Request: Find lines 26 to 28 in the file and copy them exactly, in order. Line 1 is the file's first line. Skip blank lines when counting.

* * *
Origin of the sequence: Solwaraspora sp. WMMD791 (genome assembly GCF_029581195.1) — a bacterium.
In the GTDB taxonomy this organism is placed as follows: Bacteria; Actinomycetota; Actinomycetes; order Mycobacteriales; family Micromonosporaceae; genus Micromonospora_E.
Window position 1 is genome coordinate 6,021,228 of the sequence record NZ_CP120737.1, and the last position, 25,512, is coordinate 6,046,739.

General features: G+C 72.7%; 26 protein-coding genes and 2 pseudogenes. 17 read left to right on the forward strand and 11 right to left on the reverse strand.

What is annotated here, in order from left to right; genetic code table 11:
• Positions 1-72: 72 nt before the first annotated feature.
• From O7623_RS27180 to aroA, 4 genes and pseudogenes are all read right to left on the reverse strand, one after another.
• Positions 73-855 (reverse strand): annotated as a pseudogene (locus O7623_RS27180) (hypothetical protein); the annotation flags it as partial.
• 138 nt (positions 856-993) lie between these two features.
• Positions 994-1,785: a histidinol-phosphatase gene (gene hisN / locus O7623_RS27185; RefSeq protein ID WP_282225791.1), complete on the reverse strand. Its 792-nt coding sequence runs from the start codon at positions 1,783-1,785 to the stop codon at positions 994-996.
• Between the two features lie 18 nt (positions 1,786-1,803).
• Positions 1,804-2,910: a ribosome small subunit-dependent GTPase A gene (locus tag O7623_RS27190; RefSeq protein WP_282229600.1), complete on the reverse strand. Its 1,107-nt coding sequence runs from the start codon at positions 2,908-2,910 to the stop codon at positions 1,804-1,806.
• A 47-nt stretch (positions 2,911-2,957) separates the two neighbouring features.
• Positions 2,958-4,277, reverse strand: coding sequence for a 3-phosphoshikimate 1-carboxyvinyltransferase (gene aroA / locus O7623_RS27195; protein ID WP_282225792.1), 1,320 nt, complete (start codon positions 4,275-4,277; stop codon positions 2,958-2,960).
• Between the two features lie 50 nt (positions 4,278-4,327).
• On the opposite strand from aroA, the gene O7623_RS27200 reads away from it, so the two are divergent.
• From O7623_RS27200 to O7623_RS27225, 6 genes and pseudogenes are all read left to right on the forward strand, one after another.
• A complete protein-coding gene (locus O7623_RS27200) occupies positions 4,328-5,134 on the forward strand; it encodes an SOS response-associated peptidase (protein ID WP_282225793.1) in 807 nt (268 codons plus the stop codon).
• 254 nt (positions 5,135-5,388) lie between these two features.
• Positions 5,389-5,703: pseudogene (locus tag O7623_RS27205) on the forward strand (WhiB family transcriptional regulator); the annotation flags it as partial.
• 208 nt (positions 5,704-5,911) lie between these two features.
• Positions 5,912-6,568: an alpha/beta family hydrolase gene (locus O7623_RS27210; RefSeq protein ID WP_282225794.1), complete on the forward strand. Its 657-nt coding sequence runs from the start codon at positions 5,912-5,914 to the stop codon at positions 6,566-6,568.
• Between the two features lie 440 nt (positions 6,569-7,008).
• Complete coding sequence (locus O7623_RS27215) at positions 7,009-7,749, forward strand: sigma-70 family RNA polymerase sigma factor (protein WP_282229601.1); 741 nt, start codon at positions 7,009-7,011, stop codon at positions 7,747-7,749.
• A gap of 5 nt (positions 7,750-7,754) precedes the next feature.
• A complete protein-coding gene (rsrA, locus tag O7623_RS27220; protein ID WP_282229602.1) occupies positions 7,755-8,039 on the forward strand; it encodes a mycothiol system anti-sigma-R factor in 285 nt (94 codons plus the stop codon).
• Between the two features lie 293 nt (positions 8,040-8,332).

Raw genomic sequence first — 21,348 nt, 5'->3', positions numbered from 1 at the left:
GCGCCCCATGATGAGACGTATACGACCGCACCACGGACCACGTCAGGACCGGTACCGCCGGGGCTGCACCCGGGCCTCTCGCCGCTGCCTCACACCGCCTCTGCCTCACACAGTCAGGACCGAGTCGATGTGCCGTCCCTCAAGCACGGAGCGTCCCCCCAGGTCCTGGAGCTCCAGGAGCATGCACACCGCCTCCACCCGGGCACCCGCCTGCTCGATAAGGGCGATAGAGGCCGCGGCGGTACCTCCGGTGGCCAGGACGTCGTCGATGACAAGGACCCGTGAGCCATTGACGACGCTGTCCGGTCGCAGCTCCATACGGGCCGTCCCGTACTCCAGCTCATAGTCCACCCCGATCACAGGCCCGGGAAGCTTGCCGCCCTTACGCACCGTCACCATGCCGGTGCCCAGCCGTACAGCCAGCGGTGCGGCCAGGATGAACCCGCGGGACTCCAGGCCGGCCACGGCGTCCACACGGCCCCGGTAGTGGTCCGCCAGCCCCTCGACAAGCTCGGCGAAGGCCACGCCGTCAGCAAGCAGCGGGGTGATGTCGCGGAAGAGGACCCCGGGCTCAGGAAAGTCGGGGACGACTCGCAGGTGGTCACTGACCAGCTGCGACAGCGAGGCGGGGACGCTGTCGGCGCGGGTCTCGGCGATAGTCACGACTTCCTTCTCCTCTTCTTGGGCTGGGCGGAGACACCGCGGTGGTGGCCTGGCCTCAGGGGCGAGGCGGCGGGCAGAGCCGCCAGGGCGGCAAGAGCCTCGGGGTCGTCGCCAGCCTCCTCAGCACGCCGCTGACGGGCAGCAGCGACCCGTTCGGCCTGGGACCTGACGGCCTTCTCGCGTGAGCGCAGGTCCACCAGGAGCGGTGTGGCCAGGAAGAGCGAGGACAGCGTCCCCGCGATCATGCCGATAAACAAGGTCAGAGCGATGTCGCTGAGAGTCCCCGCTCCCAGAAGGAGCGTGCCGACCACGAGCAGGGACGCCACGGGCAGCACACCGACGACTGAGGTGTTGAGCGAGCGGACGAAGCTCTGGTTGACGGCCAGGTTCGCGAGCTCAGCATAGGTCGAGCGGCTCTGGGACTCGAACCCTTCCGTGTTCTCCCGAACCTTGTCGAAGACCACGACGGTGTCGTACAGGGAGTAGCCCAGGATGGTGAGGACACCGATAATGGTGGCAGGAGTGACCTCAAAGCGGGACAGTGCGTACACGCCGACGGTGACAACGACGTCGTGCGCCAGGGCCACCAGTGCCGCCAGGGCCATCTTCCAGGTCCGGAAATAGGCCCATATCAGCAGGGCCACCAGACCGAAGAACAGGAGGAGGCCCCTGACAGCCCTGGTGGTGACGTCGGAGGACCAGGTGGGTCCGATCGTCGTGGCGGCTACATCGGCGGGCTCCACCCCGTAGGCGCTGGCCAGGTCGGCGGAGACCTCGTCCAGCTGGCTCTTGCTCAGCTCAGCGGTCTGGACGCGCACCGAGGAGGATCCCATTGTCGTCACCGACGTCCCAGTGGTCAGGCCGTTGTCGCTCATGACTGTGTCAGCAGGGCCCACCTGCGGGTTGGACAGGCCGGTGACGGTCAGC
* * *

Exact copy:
• A complete protein-coding gene (rsrA, locus tag O7623_RS27220; protein ID WP_282229602.1) occupies positions 7,755-8,039 on the forward strand; it encodes a mycothiol system anti-sigma-R factor in 285 nt (94 codons plus the stop codon).
• Between the two features lie 293 nt (positions 8,040-8,332).

Raw genomic sequence first — 21,348 nt, 5'->3', positions numbered from 1 at the left: